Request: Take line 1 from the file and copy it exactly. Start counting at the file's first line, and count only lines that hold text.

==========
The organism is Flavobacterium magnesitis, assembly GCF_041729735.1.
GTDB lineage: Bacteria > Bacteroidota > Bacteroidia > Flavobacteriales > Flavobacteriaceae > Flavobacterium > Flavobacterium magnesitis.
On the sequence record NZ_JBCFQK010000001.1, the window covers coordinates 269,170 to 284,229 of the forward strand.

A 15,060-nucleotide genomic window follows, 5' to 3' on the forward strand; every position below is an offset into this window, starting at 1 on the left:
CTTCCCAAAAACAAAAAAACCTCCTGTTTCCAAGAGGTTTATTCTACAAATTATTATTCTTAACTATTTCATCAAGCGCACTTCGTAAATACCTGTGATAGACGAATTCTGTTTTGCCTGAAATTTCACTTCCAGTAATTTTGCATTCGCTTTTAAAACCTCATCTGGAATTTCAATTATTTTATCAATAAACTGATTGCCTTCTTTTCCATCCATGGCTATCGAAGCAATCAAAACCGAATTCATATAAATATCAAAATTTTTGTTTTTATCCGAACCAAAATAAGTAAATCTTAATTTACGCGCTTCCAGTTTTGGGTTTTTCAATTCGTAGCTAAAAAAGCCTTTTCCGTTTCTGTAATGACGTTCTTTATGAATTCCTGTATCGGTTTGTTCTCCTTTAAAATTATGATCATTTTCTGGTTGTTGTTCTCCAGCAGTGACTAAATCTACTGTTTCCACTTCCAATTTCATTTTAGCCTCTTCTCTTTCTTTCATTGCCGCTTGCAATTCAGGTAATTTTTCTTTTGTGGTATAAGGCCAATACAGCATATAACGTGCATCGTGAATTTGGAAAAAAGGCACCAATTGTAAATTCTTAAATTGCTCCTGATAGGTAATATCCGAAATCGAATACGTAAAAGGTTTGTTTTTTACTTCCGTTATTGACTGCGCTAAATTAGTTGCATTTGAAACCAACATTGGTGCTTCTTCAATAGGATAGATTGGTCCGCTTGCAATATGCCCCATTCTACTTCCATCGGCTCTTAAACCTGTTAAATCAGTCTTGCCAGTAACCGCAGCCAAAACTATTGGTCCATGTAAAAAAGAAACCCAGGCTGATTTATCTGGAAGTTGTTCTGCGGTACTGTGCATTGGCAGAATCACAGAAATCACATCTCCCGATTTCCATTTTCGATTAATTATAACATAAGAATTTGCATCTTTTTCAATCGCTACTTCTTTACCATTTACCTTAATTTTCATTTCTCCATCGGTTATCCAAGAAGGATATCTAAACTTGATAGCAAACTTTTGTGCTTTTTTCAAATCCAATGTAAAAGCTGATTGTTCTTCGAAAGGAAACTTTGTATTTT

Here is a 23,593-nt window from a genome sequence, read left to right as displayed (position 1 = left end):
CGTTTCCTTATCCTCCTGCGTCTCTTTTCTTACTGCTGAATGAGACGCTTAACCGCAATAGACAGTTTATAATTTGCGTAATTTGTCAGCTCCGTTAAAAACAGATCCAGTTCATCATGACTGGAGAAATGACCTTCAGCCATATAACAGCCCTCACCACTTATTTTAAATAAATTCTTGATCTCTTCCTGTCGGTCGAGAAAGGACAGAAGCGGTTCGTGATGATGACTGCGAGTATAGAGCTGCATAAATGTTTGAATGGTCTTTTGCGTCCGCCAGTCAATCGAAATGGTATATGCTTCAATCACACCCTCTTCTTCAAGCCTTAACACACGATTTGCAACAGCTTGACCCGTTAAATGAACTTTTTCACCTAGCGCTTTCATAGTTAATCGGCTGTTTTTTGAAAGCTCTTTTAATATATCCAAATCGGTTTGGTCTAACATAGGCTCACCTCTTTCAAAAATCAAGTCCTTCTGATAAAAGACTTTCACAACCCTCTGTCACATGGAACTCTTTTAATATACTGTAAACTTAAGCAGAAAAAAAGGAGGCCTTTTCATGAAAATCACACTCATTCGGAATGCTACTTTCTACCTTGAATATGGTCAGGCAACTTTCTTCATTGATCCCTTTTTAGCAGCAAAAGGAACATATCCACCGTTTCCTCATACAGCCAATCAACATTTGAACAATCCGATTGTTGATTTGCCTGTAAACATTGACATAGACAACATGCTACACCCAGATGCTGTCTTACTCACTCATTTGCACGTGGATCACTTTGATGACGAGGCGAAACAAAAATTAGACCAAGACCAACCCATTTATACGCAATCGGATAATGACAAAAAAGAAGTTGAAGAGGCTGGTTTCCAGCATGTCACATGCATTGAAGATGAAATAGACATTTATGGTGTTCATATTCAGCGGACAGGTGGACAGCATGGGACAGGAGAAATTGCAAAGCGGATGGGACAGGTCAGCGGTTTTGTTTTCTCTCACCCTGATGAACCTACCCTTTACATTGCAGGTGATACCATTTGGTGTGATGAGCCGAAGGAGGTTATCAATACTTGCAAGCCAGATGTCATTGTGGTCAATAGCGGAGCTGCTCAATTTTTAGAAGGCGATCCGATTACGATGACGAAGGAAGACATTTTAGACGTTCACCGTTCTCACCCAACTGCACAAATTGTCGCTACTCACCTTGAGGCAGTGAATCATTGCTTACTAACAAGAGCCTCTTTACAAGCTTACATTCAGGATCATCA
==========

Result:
The organism is Flavobacterium magnesitis, assembly GCF_041729735.1.